Frequently facing insurmountable odds do a few success make wildlife conservation worthwhile for rehabbers, breeders and others involved?
A successful executive friend once said, “We need only win 51% of the time to make it a majority.”
In the world of wildlife conservation, rescue/rehab, and bringing critically endangered species back from the brink of extinction this same edict must surely also apply.
African Bird of Prey Sanctuary
“Walk with me.” A staff member is out sick and Shannon is personally feeding and checking on every bird in the Sanctuary. What a treat for us to go behind the scenes!
We see the amazing African Fish Eagle, who apparently doesn’t like women, so I keep my distance. Sadly we learn of Maverick’s (Goshawk) death and watch how a blind Barn Owl has adapted to his surroundings including flying. Shannon moves from enclosure to enclosure giving each bird a visual once over, a few gentle words interspersed with catching us up on their wellbeing. How she keeps up with the challenges of running the Bird of Prey Sanctuary and daily educational flight demonstrations is remarkable.
A busload of disinterested fifteen year old boys made up the audience that morning, probably one of the toughest age groups to engage. It took some time (and energy she says pushing her hat back and wiping her brow) to draw in the ringleader. However, by the end she felt she’d really connected to at least five… not bad odds, especially as one came up afterwards genuinely captivated. It’s moments like this when a few success make wildlife conservation worthwhile!
Their center was broken into just the week before. The robbers made off with two lap tops and other electronic equipment. Right after that a hail storm broke windows and destroyed the newly planted vegetable garden. Despite the never ending challenges of running a wildlife rescue/rehab center Roz is energized and proudly shows off what’s been added since our last visit… the almost completed boma for large buck and the new enclosure for the servals. Six of these wild cats were successfully rehabilitated and released in various protected areas over the past months and all are thriving.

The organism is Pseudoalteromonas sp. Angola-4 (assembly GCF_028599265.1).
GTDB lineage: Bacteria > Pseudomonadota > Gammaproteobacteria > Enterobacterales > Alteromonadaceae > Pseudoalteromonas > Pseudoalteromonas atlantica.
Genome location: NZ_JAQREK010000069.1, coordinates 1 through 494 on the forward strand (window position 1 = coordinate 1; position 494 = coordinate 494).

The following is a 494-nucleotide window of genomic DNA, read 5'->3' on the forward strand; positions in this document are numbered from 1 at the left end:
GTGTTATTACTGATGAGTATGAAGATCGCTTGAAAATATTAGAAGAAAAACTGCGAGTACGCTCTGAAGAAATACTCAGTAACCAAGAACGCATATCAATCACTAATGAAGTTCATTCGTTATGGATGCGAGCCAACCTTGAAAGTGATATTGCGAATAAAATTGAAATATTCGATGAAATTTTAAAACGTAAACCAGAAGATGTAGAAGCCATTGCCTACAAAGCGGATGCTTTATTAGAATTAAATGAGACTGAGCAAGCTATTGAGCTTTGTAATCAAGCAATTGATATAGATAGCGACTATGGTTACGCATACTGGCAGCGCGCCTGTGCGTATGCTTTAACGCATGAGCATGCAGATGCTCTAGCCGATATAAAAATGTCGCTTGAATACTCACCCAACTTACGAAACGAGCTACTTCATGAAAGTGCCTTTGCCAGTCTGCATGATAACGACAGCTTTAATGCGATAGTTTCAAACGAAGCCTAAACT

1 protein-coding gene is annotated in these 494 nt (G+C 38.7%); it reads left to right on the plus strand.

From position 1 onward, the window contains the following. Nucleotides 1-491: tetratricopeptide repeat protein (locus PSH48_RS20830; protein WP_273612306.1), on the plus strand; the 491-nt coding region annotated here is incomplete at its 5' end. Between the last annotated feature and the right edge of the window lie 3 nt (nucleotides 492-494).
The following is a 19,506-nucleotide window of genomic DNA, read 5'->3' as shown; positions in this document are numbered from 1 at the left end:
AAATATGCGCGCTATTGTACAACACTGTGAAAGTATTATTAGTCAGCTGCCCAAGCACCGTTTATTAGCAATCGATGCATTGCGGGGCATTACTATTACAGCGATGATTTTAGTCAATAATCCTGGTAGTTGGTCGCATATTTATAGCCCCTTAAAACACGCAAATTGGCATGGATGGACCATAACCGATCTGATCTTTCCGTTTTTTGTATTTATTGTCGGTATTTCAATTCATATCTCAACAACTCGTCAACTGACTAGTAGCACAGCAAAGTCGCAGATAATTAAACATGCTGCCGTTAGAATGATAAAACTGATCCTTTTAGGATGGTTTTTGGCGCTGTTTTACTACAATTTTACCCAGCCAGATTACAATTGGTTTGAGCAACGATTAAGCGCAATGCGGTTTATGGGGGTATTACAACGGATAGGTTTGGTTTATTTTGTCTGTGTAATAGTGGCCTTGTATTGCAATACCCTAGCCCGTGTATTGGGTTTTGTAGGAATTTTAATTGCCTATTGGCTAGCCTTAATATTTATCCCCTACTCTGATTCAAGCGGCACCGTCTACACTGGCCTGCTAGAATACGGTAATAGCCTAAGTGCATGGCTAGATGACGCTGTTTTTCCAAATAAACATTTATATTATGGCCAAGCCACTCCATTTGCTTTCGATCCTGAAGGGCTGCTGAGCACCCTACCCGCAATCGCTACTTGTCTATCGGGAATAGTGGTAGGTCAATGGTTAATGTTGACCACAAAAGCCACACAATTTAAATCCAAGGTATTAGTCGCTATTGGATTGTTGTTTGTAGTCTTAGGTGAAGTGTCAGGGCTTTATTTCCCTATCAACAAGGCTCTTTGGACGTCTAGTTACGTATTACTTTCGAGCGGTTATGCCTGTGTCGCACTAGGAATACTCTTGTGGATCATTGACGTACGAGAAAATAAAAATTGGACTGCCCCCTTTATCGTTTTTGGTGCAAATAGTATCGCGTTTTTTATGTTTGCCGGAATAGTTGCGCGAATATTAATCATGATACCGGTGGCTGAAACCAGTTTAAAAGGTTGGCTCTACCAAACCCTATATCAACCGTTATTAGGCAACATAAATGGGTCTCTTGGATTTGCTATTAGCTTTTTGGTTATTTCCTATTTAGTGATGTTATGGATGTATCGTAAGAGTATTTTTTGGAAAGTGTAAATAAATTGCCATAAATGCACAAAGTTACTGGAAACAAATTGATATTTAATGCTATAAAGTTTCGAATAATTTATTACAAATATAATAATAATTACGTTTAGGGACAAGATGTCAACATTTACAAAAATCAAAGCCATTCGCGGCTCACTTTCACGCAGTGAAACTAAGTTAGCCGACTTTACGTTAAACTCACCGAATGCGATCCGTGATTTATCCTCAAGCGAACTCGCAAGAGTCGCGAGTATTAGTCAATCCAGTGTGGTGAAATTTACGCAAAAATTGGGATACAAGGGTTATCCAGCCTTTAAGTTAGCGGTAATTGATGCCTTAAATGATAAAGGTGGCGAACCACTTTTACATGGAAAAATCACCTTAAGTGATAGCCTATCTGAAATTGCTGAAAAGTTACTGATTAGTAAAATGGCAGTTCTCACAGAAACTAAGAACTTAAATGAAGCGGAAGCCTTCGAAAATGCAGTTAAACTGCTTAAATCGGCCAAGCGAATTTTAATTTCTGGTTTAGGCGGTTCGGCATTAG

These beautiful felines remain on the Threatened or Endangered Species (TOPS) list so the rescue/rehab work done by FreeMe KZN is crucial and significant. One of the two servals at the center now was raised by humans and is too tame for her own good, however, with the help of her companion Roz hopes to ‘rewild’ her. Fortunately if this preferred plan does not work she is slotted for a breeding program where she will run free with other servals in a good sized monitored and protected area.
Despite the challenges, it’s those releases that make it all worthwhile says Roz with a faraway look in her eyes.
Did you know that unlike birds and other species that are hand raised servals do not have to be taught how to find food for themselves? Apparently that predator instinct is innate.
Karkloof Wattle Crane Conservancy
It’s getting late and the weather is cold, but there’s still a car in the parking lot. Twane a passionate young wildlife conservationist is happy to stay over and talk.
The large crane with a wattle at the throat was included as one of the five most endangered birds in South Africa in 1984. About 17 years ago a group of farmers, foresters and landowners interested in protecting the biodiversity in Karkloof created a conservancy to establish a safe place for the Wattle Crane. This out-of-the-box conservation notion faced much opposition as other farmers and landowners continued to poison cranes and destroy their habitat.
Over the years those who made up the conservancy stood their ground and eventually secured funding and now boast educational programs and two bird hides. This all led to the recent opening of the Wattle Crane Recovery (breeding) Program. Twane proudly tells us that they had their first hatchlings. It’s successes like these that make wildlife conservation worthwhile!
(We plan to learn more about this project and how the surrogate mothers dress up in Wattle Crane costumes!)
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